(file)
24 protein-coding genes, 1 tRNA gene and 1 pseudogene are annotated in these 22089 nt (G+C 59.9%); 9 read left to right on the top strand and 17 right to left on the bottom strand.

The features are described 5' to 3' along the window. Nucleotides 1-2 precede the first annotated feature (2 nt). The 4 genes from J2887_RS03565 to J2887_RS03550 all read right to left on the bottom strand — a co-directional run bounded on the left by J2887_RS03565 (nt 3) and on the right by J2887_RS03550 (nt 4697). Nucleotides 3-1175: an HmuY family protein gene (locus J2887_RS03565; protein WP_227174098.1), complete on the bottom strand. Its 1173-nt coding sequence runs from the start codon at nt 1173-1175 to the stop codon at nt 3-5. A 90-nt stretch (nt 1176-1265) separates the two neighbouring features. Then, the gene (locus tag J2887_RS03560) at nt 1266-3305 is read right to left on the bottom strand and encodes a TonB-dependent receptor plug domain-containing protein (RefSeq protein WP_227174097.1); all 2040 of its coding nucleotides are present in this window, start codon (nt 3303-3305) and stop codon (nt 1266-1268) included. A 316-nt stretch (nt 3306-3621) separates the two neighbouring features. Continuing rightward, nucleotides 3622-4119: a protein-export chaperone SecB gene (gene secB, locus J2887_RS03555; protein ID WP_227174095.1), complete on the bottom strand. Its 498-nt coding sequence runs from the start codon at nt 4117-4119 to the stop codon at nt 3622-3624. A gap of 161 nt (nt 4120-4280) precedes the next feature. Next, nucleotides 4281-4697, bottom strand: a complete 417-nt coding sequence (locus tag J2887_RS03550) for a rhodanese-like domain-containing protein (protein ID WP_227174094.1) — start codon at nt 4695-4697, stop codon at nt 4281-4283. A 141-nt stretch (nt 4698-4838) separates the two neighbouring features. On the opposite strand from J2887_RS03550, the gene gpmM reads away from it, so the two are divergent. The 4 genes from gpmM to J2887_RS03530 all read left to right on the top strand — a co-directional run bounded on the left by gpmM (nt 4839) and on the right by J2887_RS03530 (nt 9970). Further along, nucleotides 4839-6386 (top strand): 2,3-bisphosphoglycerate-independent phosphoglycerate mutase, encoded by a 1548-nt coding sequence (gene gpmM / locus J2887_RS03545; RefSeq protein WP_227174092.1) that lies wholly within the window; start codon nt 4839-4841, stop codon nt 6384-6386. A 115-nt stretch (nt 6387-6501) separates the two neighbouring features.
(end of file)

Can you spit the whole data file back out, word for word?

24 protein-coding genes, 1 tRNA gene and 1 pseudogene are annotated in these 22089 nt (G+C 59.9%); 9 read left to right on the top strand and 17 right to left on the bottom strand.

The features are described 5' to 3' along the window. Nucleotides 1-2 precede the first annotated feature (2 nt). The 4 genes from J2887_RS03565 to J2887_RS03550 all read right to left on the bottom strand — a co-directional run bounded on the left by J2887_RS03565 (nt 3) and on the right by J2887_RS03550 (nt 4697). Nucleotides 3-1175: an HmuY family protein gene (locus J2887_RS03565; protein WP_227174098.1), complete on the bottom strand. Its 1173-nt coding sequence runs from the start codon at nt 1173-1175 to the stop codon at nt 3-5. A 90-nt stretch (nt 1176-1265) separates the two neighbouring features. Then, the gene (locus tag J2887_RS03560) at nt 1266-3305 is read right to left on the bottom strand and encodes a TonB-dependent receptor plug domain-containing protein (RefSeq protein WP_227174097.1); all 2040 of its coding nucleotides are present in this window, start codon (nt 3303-3305) and stop codon (nt 1266-1268) included. A 316-nt stretch (nt 3306-3621) separates the two neighbouring features. Continuing rightward, nucleotides 3622-4119: a protein-export chaperone SecB gene (gene secB, locus J2887_RS03555; protein ID WP_227174095.1), complete on the bottom strand. Its 498-nt coding sequence runs from the start codon at nt 4117-4119 to the stop codon at nt 3622-3624. A gap of 161 nt (nt 4120-4280) precedes the next feature. Next, nucleotides 4281-4697, bottom strand: a complete 417-nt coding sequence (locus tag J2887_RS03550) for a rhodanese-like domain-containing protein (protein ID WP_227174094.1) — start codon at nt 4695-4697, stop codon at nt 4281-4283. A 141-nt stretch (nt 4698-4838) separates the two neighbouring features. On the opposite strand from J2887_RS03550, the gene gpmM reads away from it, so the two are divergent. The 4 genes from gpmM to J2887_RS03530 all read left to right on the top strand — a co-directional run bounded on the left by gpmM (nt 4839) and on the right by J2887_RS03530 (nt 9970). Further along, nucleotides 4839-6386 (top strand): 2,3-bisphosphoglycerate-independent phosphoglycerate mutase, encoded by a 1548-nt coding sequence (gene gpmM / locus J2887_RS03545; RefSeq protein WP_227174092.1) that lies wholly within the window; start codon nt 4839-4841, stop codon nt 6384-6386. A 115-nt stretch (nt 6387-6501) separates the two neighbouring features.